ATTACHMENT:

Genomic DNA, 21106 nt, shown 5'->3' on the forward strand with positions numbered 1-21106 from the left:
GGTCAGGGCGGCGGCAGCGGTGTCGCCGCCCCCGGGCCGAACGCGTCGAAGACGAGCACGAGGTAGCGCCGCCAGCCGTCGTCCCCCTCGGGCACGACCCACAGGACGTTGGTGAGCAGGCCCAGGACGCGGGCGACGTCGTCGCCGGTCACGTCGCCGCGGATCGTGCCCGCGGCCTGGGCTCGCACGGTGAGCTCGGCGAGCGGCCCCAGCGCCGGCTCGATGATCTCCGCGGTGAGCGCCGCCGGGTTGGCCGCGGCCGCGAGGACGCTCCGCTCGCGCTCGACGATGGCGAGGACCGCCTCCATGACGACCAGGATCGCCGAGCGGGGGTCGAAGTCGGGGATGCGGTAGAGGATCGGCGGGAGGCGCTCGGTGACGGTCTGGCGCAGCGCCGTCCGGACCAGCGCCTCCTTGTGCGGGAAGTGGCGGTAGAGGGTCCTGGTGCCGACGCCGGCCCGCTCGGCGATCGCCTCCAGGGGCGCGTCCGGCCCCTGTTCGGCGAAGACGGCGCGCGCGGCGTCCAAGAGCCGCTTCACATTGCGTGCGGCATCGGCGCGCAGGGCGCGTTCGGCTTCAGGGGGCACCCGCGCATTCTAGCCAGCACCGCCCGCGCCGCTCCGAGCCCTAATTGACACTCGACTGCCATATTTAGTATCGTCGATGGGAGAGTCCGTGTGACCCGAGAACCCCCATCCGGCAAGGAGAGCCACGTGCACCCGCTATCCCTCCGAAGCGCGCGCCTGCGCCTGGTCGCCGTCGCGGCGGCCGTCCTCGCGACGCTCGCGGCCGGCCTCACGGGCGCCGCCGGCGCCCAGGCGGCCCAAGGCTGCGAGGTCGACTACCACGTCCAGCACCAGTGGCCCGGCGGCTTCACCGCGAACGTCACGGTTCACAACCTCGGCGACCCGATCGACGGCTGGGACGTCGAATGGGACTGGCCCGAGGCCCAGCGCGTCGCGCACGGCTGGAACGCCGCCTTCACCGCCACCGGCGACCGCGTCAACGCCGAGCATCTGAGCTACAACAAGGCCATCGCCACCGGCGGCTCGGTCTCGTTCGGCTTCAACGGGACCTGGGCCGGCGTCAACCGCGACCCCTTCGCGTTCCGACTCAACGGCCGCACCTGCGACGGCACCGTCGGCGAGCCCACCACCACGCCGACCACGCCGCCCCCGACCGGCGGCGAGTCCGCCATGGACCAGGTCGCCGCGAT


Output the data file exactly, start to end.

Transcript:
Genomic DNA, 21106 nt, shown 5'->3' on the forward strand with positions numbered 1-21106 from the left:
GGTCAGGGCGGCGGCAGCGGTGTCGCCGCCCCCGGGCCGAACGCGTCGAAGACGAGCACGAGGTAGCGCCGCCAGCCGTCGTCCCCCTCGGGCACGACCCACAGGACGTTGGTGAGCAGGCCCAGGACGCGGGCGACGTCGTCGCCGGTCACGTCGCCGCGGATCGTGCCCGCGGCCTGGGCTCGCACGGTGAGCTCGGCGAGCGGCCCCAGCGCCGGCTCGATGATCTCCGCGGTGAGCGCCGCCGGGTTGGCCGCGGCCGCGAGGACGCTCCGCTCGCGCTCGACGATGGCGAGGACCGCCTCCATGACGACCAGGATCGCCGAGCGGGGGTCGAAGTCGGGGATGCGGTAGAGGATCGGCGGGAGGCGCTCGGTGACGGTCTGGCGCAGCGCCGTCCGGACCAGCGCCTCCTTGTGCGGGAAGTGGCGGTAGAGGGTCCTGGTGCCGACGCCGGCCCGCTCGGCGATCGCCTCCAGGGGCGCGTCCGGCCCCTGTTCGGCGAAGACGGCGCGCGCGGCGTCCAAGAGCCGCTTCACATTGCGTGCGGCATCGGCGCGCAGGGCGCGTTCGGCTTCAGGGGGCACCCGCGCATTCTAGCCAGCACCGCCCGCGCCGCTCCGAGCCCTAATTGACACTCGACTGCCATATTTAGTATCGTCGATGGGAGAGTCCGTGTGACCCGAGAACCCCCATCCGGCAAGGAGAGCCACGTGCACCCGCTATCCCTCCGAAGCGCGCGCCTGCGCCTGGTCGCCGTCGCGGCGGCCGTCCTCGCGACGCTCGCGGCCGGCCTCACGGGCGCCGCCGGCGCCCAGGCGGCCCAAGGCTGCGAGGTCGACTACCACGTCCAGCACCAGTGGCCCGGCGGCTTCACCGCGAACGTCACGGTTCACAACCTCGGCGACCCGATCGACGGCTGGGACGTCGAATGGGACTGGCCCGAGGCCCAGCGCGTCGCGCACGGCTGGAACGCCGCCTTCACCGCCACCGGCGACCGCGTCAACGCCGAGCATCTGAGCTACAACAAGGCCATCGCCACCGGCGGCTCGGTCTCGTTCGGCTTCAACGGGACCTGGGCCGGCGTCAACCGCGACCCCTTCGCGTTCCGACTCAACGGCCGCACCTGCGACGGCACCGTCGGCGAGCCCACCACCACGCCGACCACGCCGCCCCCGACCGGCGGCGAGTCCGCCATGGACCAGGTCGCCGCGAT